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Secure by Design - Organizational aspects of security

 
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Authors: thanks again for hanging out with us to discuss your book. One thing I missed seeing was a discussion on aspects of designing your organization in a way that promotes security-related thinking and development practices. I was expecting at least a mention of Red Team and Blue Teams in particular but couldn't find any references to either one in the book.

Can you share some thoughts on team and organizational structure as they relate to security practices?

For example, there's the idea of having checks and balances and separation of concerns in an organization. While there are good reasons to have this, it can also sometimes be in conflict with other goals like agility, collaboration, and eliminating organizational silos and handoffs. What are some important considerations for striking a balance here?

BTW, I was happy to see that security-related testing was given a good treatment in the book though.
 
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Hi Junilu

First and foremost: I'm glad to see someone sharing the interest in organizational aspects of security. It is indeed an important aspect in and of itself.

There was a risk that the book would be an evergrowing entity as security is so multifaceted. So, we had to restrict ourselves to things where we could see a clear connection to design - as that is the theme of the book (Secure by Design). That is the really simple explanation why Red/Blue Teams are not even mentioned.

Of course organizational aspects of security could be a book of its own, but we have a few favorite ideas we would like to share.

As we mentioned in the book, it is important that security gets recognized as a first-order concern in and of itself - not as something that should just happen. It is important that product owners understand that "stories" are not just about functionality. Also quality attributes ("non-functional requirements") have their place there - and the security concerns of confidentially, integrity, and availability.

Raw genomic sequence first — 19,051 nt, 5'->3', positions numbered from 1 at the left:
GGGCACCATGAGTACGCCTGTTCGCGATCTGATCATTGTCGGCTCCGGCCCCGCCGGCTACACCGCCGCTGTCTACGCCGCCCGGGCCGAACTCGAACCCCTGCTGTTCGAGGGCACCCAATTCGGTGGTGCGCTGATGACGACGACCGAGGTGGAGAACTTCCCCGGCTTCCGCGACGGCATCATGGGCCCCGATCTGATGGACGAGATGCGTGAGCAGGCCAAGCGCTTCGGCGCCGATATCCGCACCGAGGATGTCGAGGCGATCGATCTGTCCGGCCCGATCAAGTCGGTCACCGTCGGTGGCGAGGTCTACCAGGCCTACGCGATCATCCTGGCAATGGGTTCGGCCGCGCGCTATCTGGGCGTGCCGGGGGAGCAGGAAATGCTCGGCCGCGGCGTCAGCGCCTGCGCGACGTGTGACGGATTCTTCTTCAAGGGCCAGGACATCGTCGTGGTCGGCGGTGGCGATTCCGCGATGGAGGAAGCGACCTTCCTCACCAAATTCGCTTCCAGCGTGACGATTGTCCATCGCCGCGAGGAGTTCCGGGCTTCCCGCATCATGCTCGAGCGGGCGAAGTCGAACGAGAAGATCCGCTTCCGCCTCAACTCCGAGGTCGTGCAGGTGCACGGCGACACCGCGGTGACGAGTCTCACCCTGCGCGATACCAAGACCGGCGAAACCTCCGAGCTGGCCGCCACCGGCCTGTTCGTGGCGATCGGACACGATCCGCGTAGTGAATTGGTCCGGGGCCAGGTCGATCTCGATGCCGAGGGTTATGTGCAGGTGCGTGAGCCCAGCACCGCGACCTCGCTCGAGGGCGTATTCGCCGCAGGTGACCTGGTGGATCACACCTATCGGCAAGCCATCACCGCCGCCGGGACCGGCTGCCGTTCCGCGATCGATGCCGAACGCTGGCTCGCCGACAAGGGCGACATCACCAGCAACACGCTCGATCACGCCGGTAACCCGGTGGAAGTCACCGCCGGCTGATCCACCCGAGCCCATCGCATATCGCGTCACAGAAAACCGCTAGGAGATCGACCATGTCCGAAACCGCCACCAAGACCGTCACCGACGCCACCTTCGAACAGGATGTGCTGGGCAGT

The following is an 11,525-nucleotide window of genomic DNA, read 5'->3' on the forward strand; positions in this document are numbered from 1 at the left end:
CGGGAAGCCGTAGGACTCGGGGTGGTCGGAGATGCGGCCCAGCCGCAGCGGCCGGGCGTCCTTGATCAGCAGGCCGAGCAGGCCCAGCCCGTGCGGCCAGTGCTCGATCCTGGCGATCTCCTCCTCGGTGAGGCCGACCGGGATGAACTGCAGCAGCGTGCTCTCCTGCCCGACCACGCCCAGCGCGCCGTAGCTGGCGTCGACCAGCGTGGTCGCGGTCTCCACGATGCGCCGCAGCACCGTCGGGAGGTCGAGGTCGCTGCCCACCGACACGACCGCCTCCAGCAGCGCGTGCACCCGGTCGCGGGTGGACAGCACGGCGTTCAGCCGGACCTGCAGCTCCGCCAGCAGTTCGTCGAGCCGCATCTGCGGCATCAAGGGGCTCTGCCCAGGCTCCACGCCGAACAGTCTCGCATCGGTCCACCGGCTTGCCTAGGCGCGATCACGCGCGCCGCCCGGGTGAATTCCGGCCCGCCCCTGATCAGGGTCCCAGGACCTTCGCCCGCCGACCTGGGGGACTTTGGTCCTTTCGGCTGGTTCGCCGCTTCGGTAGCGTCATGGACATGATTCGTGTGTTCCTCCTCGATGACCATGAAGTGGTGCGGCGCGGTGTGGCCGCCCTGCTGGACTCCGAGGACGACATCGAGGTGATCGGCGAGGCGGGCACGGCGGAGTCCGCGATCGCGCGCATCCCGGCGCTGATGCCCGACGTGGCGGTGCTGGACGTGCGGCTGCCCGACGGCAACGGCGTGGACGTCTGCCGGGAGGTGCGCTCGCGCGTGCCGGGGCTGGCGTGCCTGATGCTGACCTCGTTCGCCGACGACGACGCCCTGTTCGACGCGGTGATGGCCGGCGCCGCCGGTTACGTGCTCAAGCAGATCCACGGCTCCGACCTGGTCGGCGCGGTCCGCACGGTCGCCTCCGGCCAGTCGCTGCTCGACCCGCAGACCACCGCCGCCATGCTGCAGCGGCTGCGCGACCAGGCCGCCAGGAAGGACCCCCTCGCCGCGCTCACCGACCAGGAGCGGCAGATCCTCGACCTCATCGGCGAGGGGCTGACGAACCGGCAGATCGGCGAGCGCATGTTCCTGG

We mention in the book ways to feed such stories into the backlog. One of them is the result of security pen-test. Another is the continuous learning when the team works with the system. We mention "do not forget about security" (title of last chapter) that even though the methodology of Secure by Design aims at giving security as a side benefit of design - it is not enough. You have to pay active thoughts to security from time to time, even if not in every minute and second. So, the team has to learn - attend a security conference, watch YouTube videos, read a book, listen to pods.

One way of our preferred ways of establishing security awareness among the engineers is to start a security forum where each team send a security champion. The purpose of the security champion is to have one developer (coder, tester, analyst, whatever) that pays a little bit more attention to security - still not a full-time sole responsibility. The security champions share experiences in the security forum, and it is also the place where you do actual work that all teams benefit from. For such a forum to become effective the champions need to be able to set aside a significant part of their time. Not just an hour here and there, but rather half a day per week or second week away from the team. Of course, there also needs to be security related work inside the team.

So, active product backlog management including security items on one hand, and security focused work through security champions that share and work via a security forum. There we have two small thoughts on security and organisation.

Yours

  Dan
 
Junilu Lacar
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Thanks, Dan. In one of my recent past roles, I was in fact a security "champion." This was due mostly to my being a lead developer and also being part of a small team that developed and supported tools related to managing security-related intelligence. That company also touted a strong security culture and had official internal training programs related to security. We even had a "Security Ninja" track where we could earn colored belts to signify our awareness and knowledge of security. Ironically, however, the company still had and continues to have security-related issues in their products. In fact, I saw another recent news article about a security flaw that affected customers worldwide. This just goes to show how difficult it is to get security right, especially in large organizations.
 
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